Stellantis F&I Offices Using Captive Finance More Often, Says Report

Matthew Guy
by Matthew Guy
stellantis f i offices using captive finance more often says report

The byzantine House of Stellantis rolled out its own captive finance arm just over a year ago, seeking to pocket some of those sweet loan profits which were flowing out the door whilst the company attempted to rebuild itself following a sojourn through bankruptcy and an embarrassing parade of suitors.

Now, it seems approximately two-thirds of Stellantis dealers in this country are using the captive lender – after, of course, the sales staff pencils a healthy leg in the four-square prior to stuffing them in The Box.

According to Automotive News [ link], about 1,600 out of the company’s 2,600 dealers have begun using Stellantis Financial Services over the past year. Speaking with finance clerks (yes, I’m using that title intentionally because it deeply annoys those in an F&I office at a dealership) at a sampling of Stellantis dealers, AN learned the captive finance arm was apt to quickly respond to credit apps and is receptive to follow up from the finance clerk, calls made presumably between their swigs of Monster energy drinks and leering at the new receptionist.

Stellantis Financial Services got its start after a gestation period following the company’s acquisition of F1 Holdings Corp last November. Alert readers will remember that outfit was the parent company of First Investors Financial Services Group and cost Stellantis about $285 million to buy. With scads of money and profit available to be earned through financing their own deals, Stellantis could recoup that cost in a relatively reasonable amount of time – if they’re smart.

And, by all accounts, they are. Dealers to whom AN spoke for their story said Stellantis Financial is “well organized” and praised its rollout strategy which apparently allowed the burgeoning lender to find its feet instead of biting off more than it can chew. After all, there is potential for the outfit to grow into a large captive, the type of lender which can buy ample amounts of paper and use that leverage to offer attractive terms. Those terms could be more than just low rates for the customer, of course, including but not limited to incentives given to dealers for using their services. Whether that takes the form of a finance reserve or sliding buy rates or a simple commission will likely never be known to the customer.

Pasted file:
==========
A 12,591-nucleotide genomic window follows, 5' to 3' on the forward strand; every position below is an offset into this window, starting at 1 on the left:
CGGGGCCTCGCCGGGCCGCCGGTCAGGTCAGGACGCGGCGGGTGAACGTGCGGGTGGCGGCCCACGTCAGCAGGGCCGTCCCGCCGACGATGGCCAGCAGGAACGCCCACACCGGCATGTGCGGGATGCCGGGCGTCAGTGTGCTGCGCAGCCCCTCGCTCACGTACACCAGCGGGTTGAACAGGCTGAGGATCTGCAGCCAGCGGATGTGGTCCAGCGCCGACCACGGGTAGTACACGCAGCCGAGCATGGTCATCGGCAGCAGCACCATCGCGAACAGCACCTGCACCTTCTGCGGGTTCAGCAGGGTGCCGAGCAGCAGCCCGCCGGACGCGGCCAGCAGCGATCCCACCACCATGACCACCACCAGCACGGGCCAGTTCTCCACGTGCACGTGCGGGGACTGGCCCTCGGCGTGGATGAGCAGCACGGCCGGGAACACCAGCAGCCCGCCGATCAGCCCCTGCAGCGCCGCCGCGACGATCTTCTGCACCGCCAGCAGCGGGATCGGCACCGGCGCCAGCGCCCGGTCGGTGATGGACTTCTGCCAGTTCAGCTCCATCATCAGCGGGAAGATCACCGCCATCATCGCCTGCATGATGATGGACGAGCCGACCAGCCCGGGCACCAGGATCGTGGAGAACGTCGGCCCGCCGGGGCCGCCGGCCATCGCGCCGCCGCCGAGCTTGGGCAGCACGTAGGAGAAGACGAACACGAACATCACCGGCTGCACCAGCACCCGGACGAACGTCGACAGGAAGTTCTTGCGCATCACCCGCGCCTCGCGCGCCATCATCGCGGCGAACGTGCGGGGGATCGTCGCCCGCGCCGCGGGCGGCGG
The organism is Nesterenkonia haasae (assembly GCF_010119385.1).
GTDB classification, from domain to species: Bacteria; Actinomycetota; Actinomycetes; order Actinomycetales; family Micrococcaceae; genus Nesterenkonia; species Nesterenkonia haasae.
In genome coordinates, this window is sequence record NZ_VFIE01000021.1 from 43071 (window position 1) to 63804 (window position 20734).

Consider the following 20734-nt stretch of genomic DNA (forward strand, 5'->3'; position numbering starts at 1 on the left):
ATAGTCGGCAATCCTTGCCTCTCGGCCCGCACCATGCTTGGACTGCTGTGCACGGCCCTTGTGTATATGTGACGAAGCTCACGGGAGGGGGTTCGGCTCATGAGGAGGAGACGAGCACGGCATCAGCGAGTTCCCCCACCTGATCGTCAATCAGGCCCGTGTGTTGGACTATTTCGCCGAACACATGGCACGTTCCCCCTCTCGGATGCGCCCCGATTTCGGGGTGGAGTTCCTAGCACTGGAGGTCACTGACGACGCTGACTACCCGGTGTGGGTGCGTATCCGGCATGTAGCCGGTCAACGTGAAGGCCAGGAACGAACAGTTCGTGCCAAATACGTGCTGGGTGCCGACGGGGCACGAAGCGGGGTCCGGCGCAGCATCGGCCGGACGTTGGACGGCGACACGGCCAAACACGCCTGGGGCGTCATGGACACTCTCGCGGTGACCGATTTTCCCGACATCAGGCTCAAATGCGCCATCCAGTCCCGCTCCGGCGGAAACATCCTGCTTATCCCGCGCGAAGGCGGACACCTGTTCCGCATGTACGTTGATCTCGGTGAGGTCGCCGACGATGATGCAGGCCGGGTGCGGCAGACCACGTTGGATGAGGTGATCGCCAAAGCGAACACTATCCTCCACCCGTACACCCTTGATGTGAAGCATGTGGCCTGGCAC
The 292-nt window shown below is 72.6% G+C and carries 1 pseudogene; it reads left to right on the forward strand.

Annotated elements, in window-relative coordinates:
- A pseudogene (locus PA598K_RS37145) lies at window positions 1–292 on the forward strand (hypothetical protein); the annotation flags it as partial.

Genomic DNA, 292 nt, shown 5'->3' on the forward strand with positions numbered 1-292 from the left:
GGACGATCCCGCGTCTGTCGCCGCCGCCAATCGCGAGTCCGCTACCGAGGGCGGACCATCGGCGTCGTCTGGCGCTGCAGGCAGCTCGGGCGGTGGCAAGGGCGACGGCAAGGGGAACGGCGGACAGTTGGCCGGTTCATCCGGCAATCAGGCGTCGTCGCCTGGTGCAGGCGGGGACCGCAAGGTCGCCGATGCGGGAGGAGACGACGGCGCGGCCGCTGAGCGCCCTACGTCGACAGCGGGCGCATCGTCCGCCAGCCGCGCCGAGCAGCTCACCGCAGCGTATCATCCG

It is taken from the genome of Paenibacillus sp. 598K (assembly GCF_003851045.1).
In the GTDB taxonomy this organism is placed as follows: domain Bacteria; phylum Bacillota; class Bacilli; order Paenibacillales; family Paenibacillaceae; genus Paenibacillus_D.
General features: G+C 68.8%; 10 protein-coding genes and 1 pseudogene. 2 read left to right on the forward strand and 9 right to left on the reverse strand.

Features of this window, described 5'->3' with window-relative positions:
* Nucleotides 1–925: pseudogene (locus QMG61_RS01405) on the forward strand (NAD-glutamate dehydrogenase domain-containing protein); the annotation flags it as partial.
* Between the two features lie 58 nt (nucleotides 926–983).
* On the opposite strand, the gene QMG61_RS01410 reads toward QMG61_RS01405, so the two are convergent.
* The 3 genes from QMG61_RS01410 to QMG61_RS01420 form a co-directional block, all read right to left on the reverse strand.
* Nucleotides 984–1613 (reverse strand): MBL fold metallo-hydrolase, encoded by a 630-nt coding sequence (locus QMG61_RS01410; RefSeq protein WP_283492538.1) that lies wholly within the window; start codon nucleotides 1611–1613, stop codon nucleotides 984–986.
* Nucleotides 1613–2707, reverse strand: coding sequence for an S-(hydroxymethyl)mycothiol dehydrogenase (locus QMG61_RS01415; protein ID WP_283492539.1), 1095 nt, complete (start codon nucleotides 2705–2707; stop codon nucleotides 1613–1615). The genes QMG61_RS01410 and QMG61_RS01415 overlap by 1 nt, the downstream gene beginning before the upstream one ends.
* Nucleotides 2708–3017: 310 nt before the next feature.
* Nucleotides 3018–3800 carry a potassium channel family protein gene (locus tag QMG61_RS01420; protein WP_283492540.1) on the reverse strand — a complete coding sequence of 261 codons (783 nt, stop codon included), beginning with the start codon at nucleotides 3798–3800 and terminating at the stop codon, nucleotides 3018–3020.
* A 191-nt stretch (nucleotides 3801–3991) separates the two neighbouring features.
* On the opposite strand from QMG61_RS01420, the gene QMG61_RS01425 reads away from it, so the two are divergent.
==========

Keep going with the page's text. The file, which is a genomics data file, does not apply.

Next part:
Through the end of Q3 this year, Stellantis has sold 1,199,407 units which is a 12 percent decrease compared to the same timeframe twelve months ago. 

[Image: Dodge]

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2 of 7 comments
  • Jalop1991 Jalop1991 on Dec 19, 2022

    Whatever. In April 2021, Chrysler Capital (before Stellantis Financial) wanted me for a customer badly enough that they gave me both the cash on the hood ($7500) AND zero percent financing. (You shoulda seen the look on the sales manager's face when I showed him my FICO score--he quietly picked up his "so yer buyin' a pickemup and need to borrow $70K? that'll be 9.34%" standard foursquare paperwork, went into the back, and in ten minutes came back with this offer. Sold.)

    I don't ask questions. Maybe they need some stellar customers on their books to keep the government gremlins away. Who knows.

  • DRFNW DRFNW on Dec 20, 2022

    I am OK with this if the captive lender meets or beats what I can arrange on my own. Yes, one does need to do their homework--but that is true of every facet of a major purchase like a vehicle.

    Example 1: my grown son just paid off his Verano. Bought new with a discount, GM rebate and 0.9%/60 month. That was a deal at the time (pre Covid).

    Example 2: I bought a new Alfa at the end of September. Alfa was using Ally at that time, but offering 1.9%/72 month on top of some customer cash. I checked multiple credit unions, there were no other deals out there even approaching this.

    Example 3: Talked to a friend in the car business. At times, GM has extra rebate when financing through Ally. Make one payment then either pay off or refi with your preferred lender.

    Frankly, if the dealer made out on any or all of those situations--I am fine with that. A win-win is still a win.

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